Re: Some thoughts on hiding the file system, (and an OS X anecdote)

On Mon, 13 Dec 2004 07:07:50 -0500, Carl Worth <cworth redhat com> wrote:
> On Sun, 12 Dec 2004 12:01:21 -0500, Havoc Pennington wrote:
> > > The Unix file system isn't a design implementation that shouldn't be
> > > exposed, its an inherent and deeply ingrained design choice that cannot
> > > entirely be eliminated from the UI without a massive amount of pain.
> > > Even MacOS exposes some of the nature of the file system.
> >
> > But OS X also does exactly what I am advocating ;-)
> And I think the hiding in OS X already causes confusion, and as such is
> not an ideal model for emulation.
> Here's an actual experience that occurred last night. My wife
> (non-"technical" user of OS X), was burning a CD of photos for my
> sister. I had some of the photos she wanted on my (Linux) laptop so I
> (being the nefarious shell-user of this thread) did the following:
>         rsync -avz photos herlaptop:/tmp

I would hesitate to call this a typical or desired way to share files.
If you wish, you can share stuff through /usr/bin too, but I suppose
you'd have little or no help from GNOME to do it...
> There were multiple causes of the confusion, but the common thread was
> an attempt to hide the file system from the user interface. And not all
> of these problems are unique to a "shell-user" being involved.

But most are?

> 2) The abstraction of "/" hides most of the entries there. Only 13/32 on
>    my wife's computer appear. I don't know what mechanism is used to
>    determine which entries to display, but all of traditional unix
>    entries, (bin, etc, tmp, usr, var) are hidden.

You mean "traditional unix SYSTEM entries". Anything outside /home is
to my knowing not intended for users. Or why use /home at all if this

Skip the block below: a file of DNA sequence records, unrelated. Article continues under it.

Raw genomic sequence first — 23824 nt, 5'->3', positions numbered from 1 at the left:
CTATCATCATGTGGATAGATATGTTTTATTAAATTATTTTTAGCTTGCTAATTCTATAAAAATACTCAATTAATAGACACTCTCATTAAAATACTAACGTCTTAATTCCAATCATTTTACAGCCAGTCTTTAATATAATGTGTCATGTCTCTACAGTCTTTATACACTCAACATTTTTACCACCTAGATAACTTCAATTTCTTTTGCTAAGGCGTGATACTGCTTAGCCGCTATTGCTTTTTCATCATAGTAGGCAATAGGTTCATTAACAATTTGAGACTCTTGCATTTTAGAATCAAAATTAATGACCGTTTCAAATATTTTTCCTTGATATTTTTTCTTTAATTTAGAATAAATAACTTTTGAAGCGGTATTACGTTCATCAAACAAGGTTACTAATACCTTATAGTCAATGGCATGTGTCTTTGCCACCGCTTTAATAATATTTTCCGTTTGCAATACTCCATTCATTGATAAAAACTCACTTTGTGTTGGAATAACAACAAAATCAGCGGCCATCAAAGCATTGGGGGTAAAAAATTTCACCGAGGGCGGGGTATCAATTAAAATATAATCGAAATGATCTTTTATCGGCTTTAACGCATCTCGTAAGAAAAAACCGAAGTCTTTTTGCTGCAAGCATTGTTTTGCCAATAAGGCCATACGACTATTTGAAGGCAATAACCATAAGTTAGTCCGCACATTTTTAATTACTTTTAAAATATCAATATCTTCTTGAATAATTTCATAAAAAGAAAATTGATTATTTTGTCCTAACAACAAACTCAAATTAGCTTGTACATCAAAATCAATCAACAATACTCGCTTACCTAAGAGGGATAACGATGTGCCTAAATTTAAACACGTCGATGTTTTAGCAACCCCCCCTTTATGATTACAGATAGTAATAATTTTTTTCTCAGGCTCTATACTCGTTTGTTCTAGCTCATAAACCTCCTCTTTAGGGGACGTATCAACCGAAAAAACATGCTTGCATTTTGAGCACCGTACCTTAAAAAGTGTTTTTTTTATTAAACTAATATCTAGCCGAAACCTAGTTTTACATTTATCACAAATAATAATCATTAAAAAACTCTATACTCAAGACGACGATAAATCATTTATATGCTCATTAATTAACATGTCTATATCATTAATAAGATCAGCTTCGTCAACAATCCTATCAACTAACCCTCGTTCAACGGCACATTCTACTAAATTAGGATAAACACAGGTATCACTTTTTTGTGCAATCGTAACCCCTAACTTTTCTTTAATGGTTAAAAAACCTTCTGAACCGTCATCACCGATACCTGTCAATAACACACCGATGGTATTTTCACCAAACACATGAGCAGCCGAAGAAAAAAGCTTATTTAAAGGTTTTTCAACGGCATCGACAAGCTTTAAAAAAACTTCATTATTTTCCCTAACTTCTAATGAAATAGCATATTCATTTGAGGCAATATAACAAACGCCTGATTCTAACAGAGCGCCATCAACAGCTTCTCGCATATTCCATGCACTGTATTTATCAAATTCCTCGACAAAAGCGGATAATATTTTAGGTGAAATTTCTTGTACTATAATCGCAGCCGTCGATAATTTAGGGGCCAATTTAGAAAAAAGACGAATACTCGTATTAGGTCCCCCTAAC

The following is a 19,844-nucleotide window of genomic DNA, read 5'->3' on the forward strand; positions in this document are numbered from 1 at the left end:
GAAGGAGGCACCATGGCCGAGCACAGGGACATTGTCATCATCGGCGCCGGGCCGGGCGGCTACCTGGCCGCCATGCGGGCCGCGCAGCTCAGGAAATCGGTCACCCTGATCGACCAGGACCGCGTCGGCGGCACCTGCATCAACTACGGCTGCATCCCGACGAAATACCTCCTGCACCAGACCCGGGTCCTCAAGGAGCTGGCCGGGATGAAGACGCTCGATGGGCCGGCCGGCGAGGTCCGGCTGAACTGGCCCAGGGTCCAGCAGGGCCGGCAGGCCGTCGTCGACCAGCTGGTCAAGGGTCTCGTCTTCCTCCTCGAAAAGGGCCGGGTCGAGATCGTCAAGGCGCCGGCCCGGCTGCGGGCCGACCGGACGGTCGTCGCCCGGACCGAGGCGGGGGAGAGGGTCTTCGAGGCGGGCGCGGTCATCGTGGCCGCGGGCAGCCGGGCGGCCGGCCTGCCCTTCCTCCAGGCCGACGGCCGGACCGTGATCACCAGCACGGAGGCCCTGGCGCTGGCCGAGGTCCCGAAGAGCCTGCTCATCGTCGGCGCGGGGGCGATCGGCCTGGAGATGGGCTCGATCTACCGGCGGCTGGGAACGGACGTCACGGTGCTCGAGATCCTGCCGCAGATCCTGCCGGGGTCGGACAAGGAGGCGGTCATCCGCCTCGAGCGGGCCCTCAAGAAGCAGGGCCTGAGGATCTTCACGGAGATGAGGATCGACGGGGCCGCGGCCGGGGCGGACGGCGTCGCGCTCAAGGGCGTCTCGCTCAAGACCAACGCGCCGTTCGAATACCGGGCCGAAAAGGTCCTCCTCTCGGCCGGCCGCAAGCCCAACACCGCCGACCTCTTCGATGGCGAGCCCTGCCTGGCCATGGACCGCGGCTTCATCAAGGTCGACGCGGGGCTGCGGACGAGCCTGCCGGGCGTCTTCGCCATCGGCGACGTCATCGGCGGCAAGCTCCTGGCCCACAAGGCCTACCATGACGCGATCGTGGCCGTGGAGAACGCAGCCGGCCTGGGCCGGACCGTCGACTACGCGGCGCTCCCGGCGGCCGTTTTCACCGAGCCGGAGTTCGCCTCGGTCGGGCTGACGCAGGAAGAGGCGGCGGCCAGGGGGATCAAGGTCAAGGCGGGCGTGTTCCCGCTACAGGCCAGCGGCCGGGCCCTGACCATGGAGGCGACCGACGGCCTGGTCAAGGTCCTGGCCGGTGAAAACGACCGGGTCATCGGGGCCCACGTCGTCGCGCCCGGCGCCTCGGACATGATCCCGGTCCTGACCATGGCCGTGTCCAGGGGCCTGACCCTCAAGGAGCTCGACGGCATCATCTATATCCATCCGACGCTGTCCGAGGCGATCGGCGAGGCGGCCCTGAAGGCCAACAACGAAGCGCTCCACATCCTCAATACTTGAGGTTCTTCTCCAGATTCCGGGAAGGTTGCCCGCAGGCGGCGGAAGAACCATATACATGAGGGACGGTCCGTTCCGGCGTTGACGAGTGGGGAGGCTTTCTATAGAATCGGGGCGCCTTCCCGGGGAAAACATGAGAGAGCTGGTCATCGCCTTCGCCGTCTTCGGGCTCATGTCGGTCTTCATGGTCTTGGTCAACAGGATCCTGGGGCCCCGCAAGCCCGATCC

is not the case?
> 3) My wife also had a "tmp" directory in her home directory which she
>    did find. The presence and name of this directory was almost
>    certainly my doing. But the confusion came not from the name "tmp",
>    but from two directories in the file system with a common name
>    component.

I think this is something that has been discussed before, and some
good options came up. And there's always the bottom-left corner of the
window (perhaps there's a good reason to show the object name
(duplicate, btw) there instead of showing the parent?)
> 4) There is a way to view "/tmp" in the file browser, but no
>    direct-manipulation mechanism that I could find. I had to use the
>    menu to select "Go->Go to Folder" and then use the file system name
>    "/tmp".

Funny, I'd say this was a great feature! :)

>    [Gnome does not have this problem due to the lack of hiding mentioned
>    in 2. But nautilus does provide a similar filesystem-based interface
>    through "File->Open Location".]

...and should be in GNOME, too.
> 5) Finally, in the user interface, there is no way to distinguish a view
>    of "/tmp" from "~/tmp" except by their contents, (ie. one had the
>    photos of interest and one was empty). The titlebars of both folder
>    views have a folder icon followed by the name "tmp".
>    [Gnome behaves similarly in this regard.]

This is issue 3.
> 6) This ambiguous naming appears in other parts of the interface. The
>    "Recent Folders" list now shows two indistinguishable names "tmp".
>    [Gnome doesn't put viewed folders into "Recent Documents" but does
>    have the same problem displaying "foo.txt" twice after opening
>    /tmp/foo.txt and ~/tmp/foo.txt]
> What lessons can be drawn here? The problem in [4] stems from actively
> hiding aspects of the filesystem, (such as "/" for root and separator)
> while at the same time providing no alternative mechanism for some
> operations. That's clearly bad design.

It's bad desing to hide things not meant for users to manipulate? No,
I don't think so.
> >From the above, the only problem in Gnome is the ambiguous display in
> [5] and [6]. I don't know if Gnome has an active goal to hide as much as
> possible about the filesystem, (ie. "/ shall not appear in the
> interface"). If so, I would contend it would be misguided.

Or a Champion of Usability, depends on what angle you look at it.
> I think it is appropriate to default to "trailing component only" when
> displaying something like a folder view, but I think the full path
> should be made available

It is, in the bottom-left corner demanding only one click. If the
previously discussed emblem stuff would magically be implemented, it
could be obvious from the looks of the window.

Kalle Vahlman, zuh iki fi

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